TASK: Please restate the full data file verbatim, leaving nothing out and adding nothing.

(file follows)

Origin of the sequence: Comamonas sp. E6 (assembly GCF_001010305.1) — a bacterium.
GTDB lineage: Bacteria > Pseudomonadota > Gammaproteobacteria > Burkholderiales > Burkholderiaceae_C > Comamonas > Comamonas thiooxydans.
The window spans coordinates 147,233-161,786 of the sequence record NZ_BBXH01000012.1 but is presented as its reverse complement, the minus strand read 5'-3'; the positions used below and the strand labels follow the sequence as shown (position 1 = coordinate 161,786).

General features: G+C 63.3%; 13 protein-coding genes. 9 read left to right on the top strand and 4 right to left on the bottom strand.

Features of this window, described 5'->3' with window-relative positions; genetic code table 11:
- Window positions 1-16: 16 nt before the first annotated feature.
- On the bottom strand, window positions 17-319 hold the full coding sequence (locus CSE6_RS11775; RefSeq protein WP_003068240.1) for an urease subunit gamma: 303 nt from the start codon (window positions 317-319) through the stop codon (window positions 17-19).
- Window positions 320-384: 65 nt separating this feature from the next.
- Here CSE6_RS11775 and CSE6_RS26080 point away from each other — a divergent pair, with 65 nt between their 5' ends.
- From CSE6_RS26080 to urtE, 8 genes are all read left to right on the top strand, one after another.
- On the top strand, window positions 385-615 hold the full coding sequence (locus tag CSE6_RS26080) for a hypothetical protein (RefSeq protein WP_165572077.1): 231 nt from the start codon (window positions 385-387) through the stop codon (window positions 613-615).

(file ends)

Origin of the sequence: Comamonas sp. E6 (assembly GCF_001010305.1) — a bacterium.
GTDB lineage: Bacteria > Pseudomonadota > Gammaproteobacteria > Burkholderiales > Burkholderiaceae_C > Comamonas > Comamonas thiooxydans.
The window spans coordinates 147,233-161,786 of the sequence record NZ_BBXH01000012.1 but is presented as its reverse complement, the minus strand read 5'-3'; the positions used below and the strand labels follow the sequence as shown (position 1 = coordinate 161,786).

General features: G+C 63.3%; 13 protein-coding genes. 9 read left to right on the top strand and 4 right to left on the bottom strand.

Features of this window, described 5'->3' with window-relative positions; genetic code table 11:
- Window positions 1-16: 16 nt before the first annotated feature.
- On the bottom strand, window positions 17-319 hold the full coding sequence (locus CSE6_RS11775; RefSeq protein WP_003068240.1) for an urease subunit gamma: 303 nt from the start codon (window positions 317-319) through the stop codon (window positions 17-19).
- Window positions 320-384: 65 nt separating this feature from the next.
- Here CSE6_RS11775 and CSE6_RS26080 point away from each other — a divergent pair, with 65 nt between their 5' ends.
- From CSE6_RS26080 to urtE, 8 genes are all read left to right on the top strand, one after another.
- On the top strand, window positions 385-615 hold the full coding sequence (locus tag CSE6_RS26080) for a hypothetical protein (RefSeq protein WP_165572077.1): 231 nt from the start codon (window positions 385-387) through the stop codon (window positions 613-615).